The presence of addictive behavior that takes place on our cell phones spans so much more than just compulsive shopping or video gaming. The anxiety that we feel surrounding our cell phone has resulted in new bodies of language, some of our favorite pop terms devoted to describing our responses to not having our most favored objects by our side are; “Nomophobia” meaning that we fear no having our phones, there is also “FOMO” commonly known as the Fear Of Missing Out i.e the fear of being without our cell phone or even disconnected from the Internet, “Textaphrenia” and “Ringxiety” – the false sensation of having received a text message or call that leads to constantly checking the device some of us are so tuned into our cell phones that we hear phantom ringing, imagining that the phones are ringing when they are in fact not. “Phubbing”, meaning to inadvertently ignore someone we are with to check our phone. “Textiety” – the anxiety of receiving and feeling the compulsive urge to then respond immediately to ours texts (De Sola 2016).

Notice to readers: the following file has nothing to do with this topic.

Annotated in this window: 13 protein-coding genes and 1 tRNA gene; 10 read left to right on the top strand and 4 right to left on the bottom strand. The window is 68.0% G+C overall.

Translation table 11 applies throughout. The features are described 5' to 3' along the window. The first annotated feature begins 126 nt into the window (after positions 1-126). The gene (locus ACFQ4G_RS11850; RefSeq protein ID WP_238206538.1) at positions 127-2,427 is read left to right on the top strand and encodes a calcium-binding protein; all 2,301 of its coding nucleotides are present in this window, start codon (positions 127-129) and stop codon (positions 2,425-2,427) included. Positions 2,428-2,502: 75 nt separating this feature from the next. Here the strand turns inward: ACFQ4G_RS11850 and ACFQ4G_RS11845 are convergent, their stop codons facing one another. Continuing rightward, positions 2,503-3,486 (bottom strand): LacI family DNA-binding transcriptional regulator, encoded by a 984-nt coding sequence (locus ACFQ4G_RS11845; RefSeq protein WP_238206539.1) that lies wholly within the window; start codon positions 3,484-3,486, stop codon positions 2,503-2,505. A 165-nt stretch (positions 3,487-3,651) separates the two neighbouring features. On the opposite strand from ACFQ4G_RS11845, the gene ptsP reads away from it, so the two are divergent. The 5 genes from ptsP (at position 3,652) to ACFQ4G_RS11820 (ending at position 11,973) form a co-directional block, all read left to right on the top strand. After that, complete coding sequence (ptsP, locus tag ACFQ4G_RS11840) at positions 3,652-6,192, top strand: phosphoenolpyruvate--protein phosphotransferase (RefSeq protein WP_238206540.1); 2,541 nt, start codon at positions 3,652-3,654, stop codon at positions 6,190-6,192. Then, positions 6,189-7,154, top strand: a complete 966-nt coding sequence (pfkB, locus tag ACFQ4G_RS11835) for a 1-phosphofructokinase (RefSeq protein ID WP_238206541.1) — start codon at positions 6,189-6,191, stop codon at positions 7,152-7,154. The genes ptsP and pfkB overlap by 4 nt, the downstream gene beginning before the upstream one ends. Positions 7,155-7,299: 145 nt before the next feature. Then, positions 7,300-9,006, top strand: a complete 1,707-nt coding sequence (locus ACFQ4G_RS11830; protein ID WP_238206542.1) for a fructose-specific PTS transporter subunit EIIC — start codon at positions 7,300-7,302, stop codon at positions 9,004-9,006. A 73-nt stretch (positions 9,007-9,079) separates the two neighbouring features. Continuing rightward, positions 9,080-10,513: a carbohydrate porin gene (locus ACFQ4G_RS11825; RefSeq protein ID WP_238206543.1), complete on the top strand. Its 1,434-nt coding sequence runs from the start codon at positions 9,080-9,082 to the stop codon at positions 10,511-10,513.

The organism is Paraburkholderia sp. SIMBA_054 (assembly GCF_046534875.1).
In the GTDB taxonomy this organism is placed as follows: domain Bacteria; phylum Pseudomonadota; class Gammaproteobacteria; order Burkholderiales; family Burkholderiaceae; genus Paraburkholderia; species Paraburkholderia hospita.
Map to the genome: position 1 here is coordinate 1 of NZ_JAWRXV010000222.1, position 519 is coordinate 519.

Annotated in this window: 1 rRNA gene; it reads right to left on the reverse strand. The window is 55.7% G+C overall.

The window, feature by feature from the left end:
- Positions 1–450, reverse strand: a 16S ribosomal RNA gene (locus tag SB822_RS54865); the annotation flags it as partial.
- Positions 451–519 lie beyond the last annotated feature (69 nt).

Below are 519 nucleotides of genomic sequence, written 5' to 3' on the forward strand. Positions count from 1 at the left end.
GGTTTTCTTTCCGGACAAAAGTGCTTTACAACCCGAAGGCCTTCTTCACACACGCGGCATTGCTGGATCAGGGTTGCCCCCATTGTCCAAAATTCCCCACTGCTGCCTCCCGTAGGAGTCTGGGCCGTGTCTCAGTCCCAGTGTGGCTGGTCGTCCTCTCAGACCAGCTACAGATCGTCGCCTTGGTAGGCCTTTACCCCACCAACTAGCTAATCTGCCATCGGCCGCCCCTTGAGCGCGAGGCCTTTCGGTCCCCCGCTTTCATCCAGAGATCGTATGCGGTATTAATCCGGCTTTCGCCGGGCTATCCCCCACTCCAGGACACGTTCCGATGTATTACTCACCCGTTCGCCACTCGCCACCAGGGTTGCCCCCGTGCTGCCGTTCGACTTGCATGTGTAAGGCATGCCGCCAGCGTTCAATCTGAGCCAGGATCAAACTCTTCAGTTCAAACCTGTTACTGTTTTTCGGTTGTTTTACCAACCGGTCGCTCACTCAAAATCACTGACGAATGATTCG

Our attachment to our cell phones is so strong that we legitimately feel “separation anxiety” when we are away from them for too long. Bring your awareness to the last time that you lost or misplaced your phone, how did that feel for you in the moment? If you are like many people you felt the typical markers of anxiety including, excessive thoughts and worry, even elevated heart rate and fear that you may be missing something very important out there in our cloud based cyber world. Here are some very good signs that you may have a problem.
9 signs that you or our loved one may be struggling with anxiety or addiction with cell phone use;
- Using cell phones in a dangerous context such as while driving or biking.
- Having had an accident or other incident due to using a cell phone in a dangerous context